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The main entrance to Zion National Park is just 45 minutes from downtown St. George. Taking the shuttle is a great way to tour the Park, especially since most private cars are not allowed into the canyon while it runs. The Zion Park shuttle runs from late March until late October and operates daily from 6:30 a.m. until about 9:30 p.m.
The shuttle will take you on a six mile scenic drive into Zion Canyon, you can get on and off as often as you like to enjoy the view. Private cars are allowed in the canyon only during the winter months.
Many of the hikes in Zion National Park are located along this short section of road in the canyon. A few of the most popular hikes are Weeping Rock (.5 miles), Temple of Sinawava Walk (2 miles), and Emerald Pools (2.4 miles).
Don’t forget to take water, snacks, sunscreen, sunglasses, and your camera. Be sure to wear good walking shoes. The shuttle will pick you up at the Zion Park Visitors Center just inside the gates of the Park. On your way back, be sure and take some time to tour the Visitors Center, and the Zion Human History Museum, which offers an outstanding movie (free of charge) as well as some interesting displays about Zion’s history.
When you exit the canyon you will want to visit the Zion Canyon Giant Screen Theater, which shows the epic Kieth Merrill film “Zion Canyon: Treasure of the Gods” on a six story high IMAX screen.
Snow Canyon State Park is a 7,400-acre scenic park quietly tucked amid lava flows and soaring sandstone cliffs in a strikingly colorful and fragile desert environment. Majestic views and the subtle interplay of light, shadow, and color dancing across canyon walls evoke strong emotional responses from visitors.
Located in the 62,000 acre Red Cliffs Desert Reserve, established to protect the federally listed desert tortoise and its habitat, the park offers opportunities for outdoor enthusiasts of all ages. Activities include hiking, nature studies, wildlife viewing, photography, camping, ranger talks and junior ranger programs. There are more than 38 miles of hiking trails, a three-mile paved walking/biking trail and over 15 miles of equestrian trails.
Transported by wind more than 183 million years ago, tiny grains of quartzite sand covered much of what we now call Utah. These sand dunes, up to 2,500 feet thick, eventually were cemented into stone. Burnt orange to creamy white in color, Navajo sandstone, the predominant rock in the park, is what remains of the ancient desert sand sea. Over time, water has cut and shaped the sandstone to form canyons. Approximately 1.4 million years ago, and as recently as 27,000 years ago, nearby cinder cones erupted, causing lava to flow down these canyons, filling them with basalt. This redirected ancient waterways, eventually carving new canyons. Look up to see lava-capped ridges that were once canyon bottoms. Removal of rocks and minerals is prohibited.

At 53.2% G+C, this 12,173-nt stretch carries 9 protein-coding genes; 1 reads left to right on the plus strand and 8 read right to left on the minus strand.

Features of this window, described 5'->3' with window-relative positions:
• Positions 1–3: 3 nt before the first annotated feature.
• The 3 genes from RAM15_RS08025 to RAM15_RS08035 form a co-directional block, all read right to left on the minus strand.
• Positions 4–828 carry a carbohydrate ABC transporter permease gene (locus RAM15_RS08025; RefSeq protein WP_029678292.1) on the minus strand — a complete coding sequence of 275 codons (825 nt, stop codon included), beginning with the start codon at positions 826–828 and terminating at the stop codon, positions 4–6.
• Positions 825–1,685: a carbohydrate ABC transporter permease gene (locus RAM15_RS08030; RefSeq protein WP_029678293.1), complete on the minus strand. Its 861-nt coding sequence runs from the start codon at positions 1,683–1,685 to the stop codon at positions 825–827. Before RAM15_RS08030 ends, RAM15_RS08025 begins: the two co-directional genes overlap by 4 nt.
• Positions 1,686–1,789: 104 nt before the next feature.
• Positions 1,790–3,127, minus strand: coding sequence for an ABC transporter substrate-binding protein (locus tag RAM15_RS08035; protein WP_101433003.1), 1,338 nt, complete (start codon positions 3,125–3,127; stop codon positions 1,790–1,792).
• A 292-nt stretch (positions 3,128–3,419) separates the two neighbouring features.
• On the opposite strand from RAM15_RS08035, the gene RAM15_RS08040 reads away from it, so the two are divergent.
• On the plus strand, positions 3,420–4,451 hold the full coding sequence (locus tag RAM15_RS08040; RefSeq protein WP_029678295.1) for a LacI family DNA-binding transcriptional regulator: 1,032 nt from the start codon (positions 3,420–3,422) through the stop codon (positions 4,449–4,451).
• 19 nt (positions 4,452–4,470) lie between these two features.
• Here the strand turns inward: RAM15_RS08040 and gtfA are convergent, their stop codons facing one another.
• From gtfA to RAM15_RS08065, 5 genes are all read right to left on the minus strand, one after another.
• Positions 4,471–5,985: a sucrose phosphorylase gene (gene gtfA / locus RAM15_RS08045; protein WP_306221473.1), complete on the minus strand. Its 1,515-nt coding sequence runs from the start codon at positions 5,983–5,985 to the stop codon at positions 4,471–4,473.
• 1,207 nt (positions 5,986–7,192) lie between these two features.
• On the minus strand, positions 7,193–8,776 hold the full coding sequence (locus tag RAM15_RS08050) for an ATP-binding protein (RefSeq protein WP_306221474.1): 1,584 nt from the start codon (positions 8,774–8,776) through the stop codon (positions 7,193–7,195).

Plants and Animals
Snow Canyon is home to a diversity of plant and wildlife species not occurring elsewhere in the state. Located at the intersection of the Mojave Desert, Great Basin Desert and Colorado Plateau, the park averages 7.5 inches of rainfall a year. Vegetation includes desert adapted species such as creosote bush, narrow leaf yucca, sand sage, blackbrush, scrub oak and desert willow. If spring and fall conditions are right, wildflowers light up the park with a showy display of blooms. Wildlife watchers may see coyotes, kit foxes, quail, roadrunners, leopard lizards, gopher snakes and canyon tree frogs. Thirteen sensitive species protected by state and/or federal law are found within the park. They include peregrine falcons, desert tortoises and gila monsters. Plant and wildlife checklists are available at the park headquarters for a nominal fee. Removal of plants and wildlife is prohibited.
Created in 1959, Snow Canyon has a long history of human use. Anasazi Indians inhabited the region from A.D. 200 to 1250, utilizing the canyon for hunting and gathering. Paiute Indians used the canyon from A.D. 1200 to the mid-1800s. Mormon pioneers discovered Snow Canyon in the 1850’s while searching for lost cattle. Modern-day the canyon has been the site of Hollywood films such as Butch Cassidy and the Sundance Kid, The Electric Horseman, and Jeremiah Johnson. Originally called Dixie State Park, it was later renamed for Lorenzo and Erastus Snow, prominent pioneering Utah leaders.
Opened to the public as a state park in 1962.
Park Elevation: 3,100 to 4,100 feet
Year-Round – 6:00 am to 10:00 pm. No holiday closures.
Bryce Canyon is not a single canyon, but a series of natural amphitheaters or bowls, carved into the edge of a high plateau. The most famous of these is the Bryce Amphitheater (pictured below), which is filled with irregularly eroded spires of rocks called hoodoos. Perhaps every visitor to the park will spend at least some time marvelling at its four main viewpoints, all found within the first few miles of the park: Bryce Point, Inspiration Point, Sunset Point, and Sunrise Point. Between April and October a shuttle service is operated in this area of the park to reduce congestion.